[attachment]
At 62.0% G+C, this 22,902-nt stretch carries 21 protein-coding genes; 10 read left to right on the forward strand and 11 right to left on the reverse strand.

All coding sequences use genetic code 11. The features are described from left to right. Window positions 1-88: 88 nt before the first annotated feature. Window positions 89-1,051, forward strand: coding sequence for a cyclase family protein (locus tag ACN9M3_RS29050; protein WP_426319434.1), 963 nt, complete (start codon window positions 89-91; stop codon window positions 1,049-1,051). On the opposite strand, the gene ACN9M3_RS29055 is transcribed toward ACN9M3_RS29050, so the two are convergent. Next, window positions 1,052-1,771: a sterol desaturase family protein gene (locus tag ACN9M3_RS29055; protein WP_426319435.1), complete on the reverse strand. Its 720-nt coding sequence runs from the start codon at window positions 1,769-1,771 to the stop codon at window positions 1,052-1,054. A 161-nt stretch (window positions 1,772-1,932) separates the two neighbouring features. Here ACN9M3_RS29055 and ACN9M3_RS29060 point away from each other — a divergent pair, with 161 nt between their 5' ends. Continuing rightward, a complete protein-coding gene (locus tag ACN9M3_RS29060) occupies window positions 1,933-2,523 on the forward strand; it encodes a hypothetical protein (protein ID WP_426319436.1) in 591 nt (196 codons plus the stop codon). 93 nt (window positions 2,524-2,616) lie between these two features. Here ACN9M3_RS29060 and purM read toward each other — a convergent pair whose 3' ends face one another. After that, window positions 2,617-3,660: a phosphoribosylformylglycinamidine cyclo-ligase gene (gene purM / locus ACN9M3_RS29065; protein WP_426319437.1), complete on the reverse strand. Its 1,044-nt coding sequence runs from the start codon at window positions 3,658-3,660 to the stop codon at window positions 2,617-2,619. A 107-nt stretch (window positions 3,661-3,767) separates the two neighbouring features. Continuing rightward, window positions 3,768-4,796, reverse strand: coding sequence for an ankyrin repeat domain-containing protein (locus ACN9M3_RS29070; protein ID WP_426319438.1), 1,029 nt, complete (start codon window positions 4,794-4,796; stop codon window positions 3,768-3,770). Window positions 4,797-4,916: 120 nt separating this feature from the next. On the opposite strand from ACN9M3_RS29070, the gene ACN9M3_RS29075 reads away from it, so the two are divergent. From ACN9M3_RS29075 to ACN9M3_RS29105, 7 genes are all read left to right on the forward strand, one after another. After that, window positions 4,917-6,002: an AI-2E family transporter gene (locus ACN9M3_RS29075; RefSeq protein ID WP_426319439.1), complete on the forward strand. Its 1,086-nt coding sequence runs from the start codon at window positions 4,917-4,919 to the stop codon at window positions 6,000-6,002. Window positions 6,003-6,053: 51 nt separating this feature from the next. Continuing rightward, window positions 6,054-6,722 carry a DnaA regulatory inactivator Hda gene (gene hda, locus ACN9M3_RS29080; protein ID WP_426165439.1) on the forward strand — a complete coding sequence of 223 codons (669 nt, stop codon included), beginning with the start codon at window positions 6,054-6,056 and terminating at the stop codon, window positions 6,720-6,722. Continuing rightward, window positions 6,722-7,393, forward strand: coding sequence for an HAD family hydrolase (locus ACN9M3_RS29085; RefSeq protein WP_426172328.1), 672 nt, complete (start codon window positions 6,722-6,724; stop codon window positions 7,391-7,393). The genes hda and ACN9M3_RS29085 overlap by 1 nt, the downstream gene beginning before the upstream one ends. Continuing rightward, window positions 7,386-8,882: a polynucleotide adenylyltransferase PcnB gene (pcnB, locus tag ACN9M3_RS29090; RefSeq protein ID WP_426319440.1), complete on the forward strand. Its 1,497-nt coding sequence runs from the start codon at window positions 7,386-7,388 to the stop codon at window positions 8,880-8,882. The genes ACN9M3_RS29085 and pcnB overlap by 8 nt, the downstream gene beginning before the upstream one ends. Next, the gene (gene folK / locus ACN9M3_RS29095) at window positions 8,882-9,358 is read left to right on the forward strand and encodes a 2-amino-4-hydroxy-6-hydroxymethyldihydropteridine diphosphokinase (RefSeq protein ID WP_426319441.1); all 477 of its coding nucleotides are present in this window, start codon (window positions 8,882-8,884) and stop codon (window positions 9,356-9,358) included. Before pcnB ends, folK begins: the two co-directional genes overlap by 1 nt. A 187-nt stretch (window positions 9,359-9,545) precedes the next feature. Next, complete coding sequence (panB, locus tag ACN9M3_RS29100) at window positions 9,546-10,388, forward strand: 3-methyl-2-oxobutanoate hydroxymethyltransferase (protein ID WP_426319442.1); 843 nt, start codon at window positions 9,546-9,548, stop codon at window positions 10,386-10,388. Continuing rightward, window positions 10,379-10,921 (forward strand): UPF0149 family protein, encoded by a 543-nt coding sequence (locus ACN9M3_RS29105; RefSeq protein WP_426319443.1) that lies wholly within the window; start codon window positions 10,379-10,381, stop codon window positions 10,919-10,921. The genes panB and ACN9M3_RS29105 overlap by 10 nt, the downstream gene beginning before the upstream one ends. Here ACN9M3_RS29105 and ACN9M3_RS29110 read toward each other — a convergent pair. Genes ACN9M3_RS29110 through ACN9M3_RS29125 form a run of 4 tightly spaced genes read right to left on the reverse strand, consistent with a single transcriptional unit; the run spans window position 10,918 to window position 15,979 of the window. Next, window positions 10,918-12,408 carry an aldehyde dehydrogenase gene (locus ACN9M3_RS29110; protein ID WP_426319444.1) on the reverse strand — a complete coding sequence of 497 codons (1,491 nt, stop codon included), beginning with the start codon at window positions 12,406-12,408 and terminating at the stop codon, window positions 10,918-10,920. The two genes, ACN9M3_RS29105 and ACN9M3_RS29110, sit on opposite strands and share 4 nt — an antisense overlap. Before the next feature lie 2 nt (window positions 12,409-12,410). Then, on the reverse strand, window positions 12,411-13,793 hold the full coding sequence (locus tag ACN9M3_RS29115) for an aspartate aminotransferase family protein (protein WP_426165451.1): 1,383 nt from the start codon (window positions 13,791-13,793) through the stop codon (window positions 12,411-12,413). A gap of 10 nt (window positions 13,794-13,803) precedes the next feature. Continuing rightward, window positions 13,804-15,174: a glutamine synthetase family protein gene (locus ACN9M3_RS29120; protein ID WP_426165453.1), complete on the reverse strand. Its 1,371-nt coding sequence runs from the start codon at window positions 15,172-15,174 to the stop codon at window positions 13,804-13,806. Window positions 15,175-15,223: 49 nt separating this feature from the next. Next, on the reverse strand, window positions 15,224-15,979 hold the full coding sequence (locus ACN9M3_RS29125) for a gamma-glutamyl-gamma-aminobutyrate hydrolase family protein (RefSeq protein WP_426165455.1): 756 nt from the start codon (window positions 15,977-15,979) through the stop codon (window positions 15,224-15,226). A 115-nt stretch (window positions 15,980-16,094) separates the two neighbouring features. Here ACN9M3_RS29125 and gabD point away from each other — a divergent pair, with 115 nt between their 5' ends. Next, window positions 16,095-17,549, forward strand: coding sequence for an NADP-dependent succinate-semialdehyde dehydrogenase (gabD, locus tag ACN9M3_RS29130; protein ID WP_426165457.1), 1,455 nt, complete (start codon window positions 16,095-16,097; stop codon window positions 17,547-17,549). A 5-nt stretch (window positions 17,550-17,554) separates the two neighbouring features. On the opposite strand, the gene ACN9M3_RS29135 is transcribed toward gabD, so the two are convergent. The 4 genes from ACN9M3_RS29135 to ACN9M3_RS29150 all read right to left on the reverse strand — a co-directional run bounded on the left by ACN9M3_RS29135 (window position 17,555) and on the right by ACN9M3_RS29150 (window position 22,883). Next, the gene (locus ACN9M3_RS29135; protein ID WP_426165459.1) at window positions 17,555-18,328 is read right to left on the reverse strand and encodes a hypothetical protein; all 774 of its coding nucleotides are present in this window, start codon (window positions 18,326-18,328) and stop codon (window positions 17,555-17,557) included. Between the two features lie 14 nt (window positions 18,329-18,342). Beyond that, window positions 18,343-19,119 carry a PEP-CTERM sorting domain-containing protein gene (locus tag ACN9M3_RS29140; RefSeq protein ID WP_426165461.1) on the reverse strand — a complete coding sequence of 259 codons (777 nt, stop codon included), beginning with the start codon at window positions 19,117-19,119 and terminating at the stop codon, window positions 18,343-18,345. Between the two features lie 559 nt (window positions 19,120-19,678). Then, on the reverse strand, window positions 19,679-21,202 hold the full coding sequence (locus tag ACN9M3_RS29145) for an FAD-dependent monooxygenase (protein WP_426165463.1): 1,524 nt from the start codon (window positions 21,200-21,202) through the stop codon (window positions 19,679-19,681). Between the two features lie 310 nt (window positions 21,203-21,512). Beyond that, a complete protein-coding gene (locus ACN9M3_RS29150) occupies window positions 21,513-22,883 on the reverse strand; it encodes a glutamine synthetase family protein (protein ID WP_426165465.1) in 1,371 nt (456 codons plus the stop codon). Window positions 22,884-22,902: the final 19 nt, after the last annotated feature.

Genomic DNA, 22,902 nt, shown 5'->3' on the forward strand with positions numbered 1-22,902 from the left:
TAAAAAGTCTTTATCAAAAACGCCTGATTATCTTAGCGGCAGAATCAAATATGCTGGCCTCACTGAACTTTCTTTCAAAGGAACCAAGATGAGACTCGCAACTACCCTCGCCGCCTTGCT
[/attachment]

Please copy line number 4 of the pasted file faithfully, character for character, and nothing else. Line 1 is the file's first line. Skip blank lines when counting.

TAAAAAGTCTTTATCAAAAACGCCTGATTATCTTAGCGGCAGAATCAAATATGCTGGCCTCACTGAACTTTCTTTCAAAGGAACCAAGATGAGACTCGCAACTACCCTCGCCGCCTTGCT